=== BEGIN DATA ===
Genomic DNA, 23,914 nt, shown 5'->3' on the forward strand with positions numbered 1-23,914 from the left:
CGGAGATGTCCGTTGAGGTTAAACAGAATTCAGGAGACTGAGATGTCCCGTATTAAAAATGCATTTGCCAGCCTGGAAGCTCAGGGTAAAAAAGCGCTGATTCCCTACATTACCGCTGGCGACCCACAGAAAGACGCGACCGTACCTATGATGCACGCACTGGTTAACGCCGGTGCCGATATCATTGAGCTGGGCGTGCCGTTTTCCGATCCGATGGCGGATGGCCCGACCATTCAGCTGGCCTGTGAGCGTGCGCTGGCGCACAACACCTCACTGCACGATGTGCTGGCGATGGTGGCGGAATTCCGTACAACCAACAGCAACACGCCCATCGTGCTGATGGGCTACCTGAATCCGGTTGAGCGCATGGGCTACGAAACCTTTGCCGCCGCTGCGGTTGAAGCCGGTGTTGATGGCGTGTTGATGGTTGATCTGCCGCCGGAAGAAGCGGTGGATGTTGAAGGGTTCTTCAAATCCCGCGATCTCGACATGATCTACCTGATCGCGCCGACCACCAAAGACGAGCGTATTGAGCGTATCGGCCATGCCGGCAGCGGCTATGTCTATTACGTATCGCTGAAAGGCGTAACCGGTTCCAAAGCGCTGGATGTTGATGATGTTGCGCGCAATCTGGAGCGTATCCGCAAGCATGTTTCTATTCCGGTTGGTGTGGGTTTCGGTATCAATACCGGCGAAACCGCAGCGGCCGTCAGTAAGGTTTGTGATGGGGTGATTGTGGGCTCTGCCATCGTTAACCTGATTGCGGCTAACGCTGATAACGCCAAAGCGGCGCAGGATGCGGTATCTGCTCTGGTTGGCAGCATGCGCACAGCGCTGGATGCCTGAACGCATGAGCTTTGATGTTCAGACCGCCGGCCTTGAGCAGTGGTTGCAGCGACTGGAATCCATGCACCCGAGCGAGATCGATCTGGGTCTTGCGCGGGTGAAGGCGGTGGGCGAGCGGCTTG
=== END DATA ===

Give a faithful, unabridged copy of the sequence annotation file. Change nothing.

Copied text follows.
Genomic DNA, 23,914 nt, shown 5'->3' on the forward strand with positions numbered 1-23,914 from the left:
CGGAGATGTCCGTTGAGGTTAAACAGAATTCAGGAGACTGAGATGTCCCGTATTAAAAATGCATTTGCCAGCCTGGAAGCTCAGGGTAAAAAAGCGCTGATTCCCTACATTACCGCTGGCGACCCACAGAAAGACGCGACCGTACCTATGATGCACGCACTGGTTAACGCCGGTGCCGATATCATTGAGCTGGGCGTGCCGTTTTCCGATCCGATGGCGGATGGCCCGACCATTCAGCTGGCCTGTGAGCGTGCGCTGGCGCACAACACCTCACTGCACGATGTGCTGGCGATGGTGGCGGAATTCCGTACAACCAACAGCAACACGCCCATCGTGCTGATGGGCTACCTGAATCCGGTTGAGCGCATGGGCTACGAAACCTTTGCCGCCGCTGCGGTTGAAGCCGGTGTTGATGGCGTGTTGATGGTTGATCTGCCGCCGGAAGAAGCGGTGGATGTTGAAGGGTTCTTCAAATCCCGCGATCTCGACATGATCTACCTGATCGCGCCGACCACCAAAGACGAGCGTATTGAGCGTATCGGCCATGCCGGCAGCGGCTATGTCTATTACGTATCGCTGAAAGGCGTAACCGGTTCCAAAGCGCTGGATGTTGATGATGTTGCGCGCAATCTGGAGCGTATCCGCAAGCATGTTTCTATTCCGGTTGGTGTGGGTTTCGGTATCAATACCGGCGAAACCGCAGCGGCCGTCAGTAAGGTTTGTGATGGGGTGATTGTGGGCTCTGCCATCGTTAACCTGATTGCGGCTAACGCTGATAACGCCAAAGCGGCGCAGGATGCGGTATCTGCTCTGGTTGGCAGCATGCGCACAGCGCTGGATGCCTGAACGCATGAGCTTTGATGTTCAGACCGCCGGCCTTGAGCAGTGGTTGCAGCGACTGGAATCCATGCACCCGAGCGAGATCGATCTGGGTCTTGCGCGGGTGAAGGCGGTGGGCGAGCGGCTTG